In the operation of the improved switch device 10 in controlling the load RL to be energized in response to the ambient light, when the switch SW is closed, the heater RH is energized by the current through the parallel connected resistors R1 and R2 in series with heater RH and photoconductor RP, and with the light increasing to a predetermined level the switch SW is heated to its relatively high opening temperature to open the switch and de-energize the load RL. The opening of switch SW places R2 [through RL] across RH and RP as shown in FIG. 5. As the ambient light incident on photoconductor RP decreases, the temperature of switch SW effected by the heater RH decreases due to the reduced current through the heater until the switch SW closes, as shown in FIG. 3, to energize the load RL. As explained above, the electrical and mechanical parameters of the various components are such that the switch SW transfers to its open and closed state from its opposite state at about the same value of light incident on the photoconductor RP.
In an example of the improved light responsive switch the resistor R1 is 1.8K ohms, the resistor R2 is 4.3K ohms and the heater resistor RP is 7.5K ohms as compared to a conventional heater resistor of 4.7K ohms. The maximum photoconductor power is 395 milliwatts as compared to 739 milliwatts of the photoconductor in a conventional device of the subject type. The ratio of turn-off to turn-on in the present device is about 1:1 as compared with the corresponding conventional device without the RL, R2 network of a ratio of 2:1 or more. Power levels in the photoconductor in the present device are only over 200 milliwatts from incident light values of about 0.1 foot candles to the switch opening value which is set at about 1 foot candle. These power levels drop to about 200 milliwatts at the opening of the switch and progressively decrease with increased incident ambient light. It should be noted that at sunset at temperate latitudes that the ambidne light decreases from 1.0 to 0.1 foot candle in about 18 minutes and increases this amount at sunrise in about 18 minutes for a total of 36 minutes over 200 milliwatts for each day. This is a decrease of 60 minutes each day below that of the conventional device.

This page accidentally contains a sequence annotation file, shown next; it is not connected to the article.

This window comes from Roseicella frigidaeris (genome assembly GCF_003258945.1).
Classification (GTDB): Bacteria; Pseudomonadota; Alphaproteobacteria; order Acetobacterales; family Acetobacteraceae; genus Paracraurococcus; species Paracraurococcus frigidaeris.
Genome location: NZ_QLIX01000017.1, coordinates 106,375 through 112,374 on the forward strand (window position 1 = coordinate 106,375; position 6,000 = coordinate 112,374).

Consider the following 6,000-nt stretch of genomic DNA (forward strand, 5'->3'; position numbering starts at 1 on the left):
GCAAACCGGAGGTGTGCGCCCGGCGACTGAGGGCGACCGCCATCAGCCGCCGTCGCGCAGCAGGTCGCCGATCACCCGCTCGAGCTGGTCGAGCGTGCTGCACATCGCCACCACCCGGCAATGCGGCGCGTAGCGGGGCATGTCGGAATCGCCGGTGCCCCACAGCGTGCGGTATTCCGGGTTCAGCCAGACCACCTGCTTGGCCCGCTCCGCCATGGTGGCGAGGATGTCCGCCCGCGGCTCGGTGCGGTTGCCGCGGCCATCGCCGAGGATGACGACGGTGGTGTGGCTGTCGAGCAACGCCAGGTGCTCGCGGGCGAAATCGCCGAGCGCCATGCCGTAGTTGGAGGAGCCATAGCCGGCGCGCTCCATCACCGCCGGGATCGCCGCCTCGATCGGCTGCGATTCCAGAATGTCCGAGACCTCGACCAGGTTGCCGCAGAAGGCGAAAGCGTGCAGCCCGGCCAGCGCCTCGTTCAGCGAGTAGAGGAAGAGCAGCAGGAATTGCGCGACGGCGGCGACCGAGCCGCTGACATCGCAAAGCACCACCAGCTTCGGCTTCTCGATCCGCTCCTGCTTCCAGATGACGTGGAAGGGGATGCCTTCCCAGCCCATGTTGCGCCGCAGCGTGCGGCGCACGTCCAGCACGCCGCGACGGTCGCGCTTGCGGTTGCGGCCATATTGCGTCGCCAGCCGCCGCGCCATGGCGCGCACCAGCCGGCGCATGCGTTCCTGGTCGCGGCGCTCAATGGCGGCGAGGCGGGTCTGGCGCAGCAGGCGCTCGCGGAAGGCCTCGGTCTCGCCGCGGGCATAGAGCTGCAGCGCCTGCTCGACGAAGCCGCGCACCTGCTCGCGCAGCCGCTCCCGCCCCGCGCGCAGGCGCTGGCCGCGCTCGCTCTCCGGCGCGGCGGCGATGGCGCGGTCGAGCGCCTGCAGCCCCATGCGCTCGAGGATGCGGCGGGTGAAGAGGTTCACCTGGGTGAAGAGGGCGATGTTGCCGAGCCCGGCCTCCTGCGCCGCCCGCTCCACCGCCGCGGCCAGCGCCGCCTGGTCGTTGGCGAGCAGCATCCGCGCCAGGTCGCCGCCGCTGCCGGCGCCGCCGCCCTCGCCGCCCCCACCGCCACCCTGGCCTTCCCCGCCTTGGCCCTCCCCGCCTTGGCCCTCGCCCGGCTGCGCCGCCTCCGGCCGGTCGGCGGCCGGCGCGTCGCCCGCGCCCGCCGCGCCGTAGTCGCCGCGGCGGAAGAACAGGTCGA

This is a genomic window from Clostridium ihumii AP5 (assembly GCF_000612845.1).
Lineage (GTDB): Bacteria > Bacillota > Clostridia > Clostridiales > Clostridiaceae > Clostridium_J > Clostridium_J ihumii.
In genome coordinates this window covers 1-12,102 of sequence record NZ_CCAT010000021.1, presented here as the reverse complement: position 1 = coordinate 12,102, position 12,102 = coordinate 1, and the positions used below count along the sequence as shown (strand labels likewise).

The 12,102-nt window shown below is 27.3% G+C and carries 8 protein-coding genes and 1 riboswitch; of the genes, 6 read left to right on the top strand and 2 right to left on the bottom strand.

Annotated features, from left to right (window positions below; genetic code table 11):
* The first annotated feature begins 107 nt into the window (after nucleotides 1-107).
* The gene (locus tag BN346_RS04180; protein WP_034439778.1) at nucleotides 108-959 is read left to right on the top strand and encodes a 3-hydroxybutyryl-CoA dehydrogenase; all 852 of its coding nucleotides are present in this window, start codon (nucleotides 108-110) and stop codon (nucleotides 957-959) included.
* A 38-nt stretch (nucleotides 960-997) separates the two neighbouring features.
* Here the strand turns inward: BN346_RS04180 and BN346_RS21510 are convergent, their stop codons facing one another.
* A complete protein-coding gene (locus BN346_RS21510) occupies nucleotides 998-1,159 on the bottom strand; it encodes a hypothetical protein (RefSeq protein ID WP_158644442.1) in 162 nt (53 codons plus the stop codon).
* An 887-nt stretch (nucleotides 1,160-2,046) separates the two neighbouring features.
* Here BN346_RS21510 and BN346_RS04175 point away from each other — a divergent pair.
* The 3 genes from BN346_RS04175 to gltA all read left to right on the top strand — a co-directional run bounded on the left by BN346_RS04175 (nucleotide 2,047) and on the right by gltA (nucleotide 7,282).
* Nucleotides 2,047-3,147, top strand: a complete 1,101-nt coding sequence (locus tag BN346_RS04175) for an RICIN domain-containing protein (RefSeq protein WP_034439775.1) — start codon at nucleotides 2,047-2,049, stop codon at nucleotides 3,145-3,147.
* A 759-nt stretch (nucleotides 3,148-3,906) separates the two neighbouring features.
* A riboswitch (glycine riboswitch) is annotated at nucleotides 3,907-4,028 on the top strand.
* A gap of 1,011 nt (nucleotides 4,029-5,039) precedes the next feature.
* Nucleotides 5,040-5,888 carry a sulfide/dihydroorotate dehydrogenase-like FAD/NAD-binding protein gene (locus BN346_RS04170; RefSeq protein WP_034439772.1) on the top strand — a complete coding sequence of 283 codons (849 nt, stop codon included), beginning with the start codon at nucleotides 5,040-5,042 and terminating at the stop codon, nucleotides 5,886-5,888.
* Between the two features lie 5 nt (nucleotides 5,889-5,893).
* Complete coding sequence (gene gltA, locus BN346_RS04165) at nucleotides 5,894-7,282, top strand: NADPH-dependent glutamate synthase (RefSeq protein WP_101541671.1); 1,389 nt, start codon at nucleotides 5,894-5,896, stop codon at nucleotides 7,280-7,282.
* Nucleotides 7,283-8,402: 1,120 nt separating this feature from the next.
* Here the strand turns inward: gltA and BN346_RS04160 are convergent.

At night times with the switch SW closed the equivalent circuit is as shown in FIG. 4 with the parallel resistors R1 and R2 having a resistance of 1.27K ohms as compared to the 1.8K ohm value of resistor R1, thus making the switch SW more sensitive to turn off at a lower level. When the switch SW opens the resistor R2 is connected in series with theload RL across the series connected photoconductor RP and resistance heater RH making the switch device less sensitive and the turn-on level higher and also reduce the heat generated in the photoconductor and hence extend its life. The power is cut approximately in half.
While the above description illustratively uses a light sensing element, a heat sensing element, such as a thermistor or a pressure sensing element, such as a transducer could be substituted thereof.
While there has been described and illustrated a preferred embodiment of the present invention, it is apparent that numerous alterations, omissions and additions may be made without departing from the spirit thereof.
|Cited Patent||Filing date||Publication date||Applicant||Title|
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|Citing Patent||Filing date||Publication date||Applicant||Title|
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|US4771186 *||Feb 11, 1986||Sep 13, 1988||Egidio Basso||Light-sensitive switch structure and method with inverse off/on ratio|
|US4841164 *||Jul 18, 1988||Jun 20, 1989||Egidio Basso||Light-sensitive switch structure and method with inverse off/on ratio|
|US4993868 *||May 10, 1989||Feb 19, 1991||Minnesota Mining And Manufacturing Co.||Continuous prefabricated road-marking tape with composite structure and passive and active optical effect completely independent from outside investment and external energy source|
|US5072216 *||Dec 7, 1989||Dec 10, 1991||Robert Grange||Remote controlled track lighting system|
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|US5495385 *||Sep 7, 1993||Feb 27, 1996||Hsiu; Peng H.||Fully automatic, photosensor-controlled time switch device|
|US5894175 *||Aug 27, 1997||Apr 13, 1999||Intermatic Incorporated||Photo-control apparatus and circuit|
|US7569802||May 15, 2006||Aug 4, 2009||Patrick Mullins||Photosensor control unit for a lighting module|
|US8633661||Jul 15, 2009||Jan 21, 2014||Gary Skwarlo||Time-delayed power switching device and methods of use|
|US20040188593 *||Apr 12, 2004||Sep 30, 2004||Patrick Mullins||Photosensor control unit|
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|CN103021737A *||Dec 4, 2012||Apr 3, 2013||贵州天义电器有限责任公司||Hybrid high power relay|
|U.S. Classification||250/206, 361/173, 315/159, 250/214.0AL|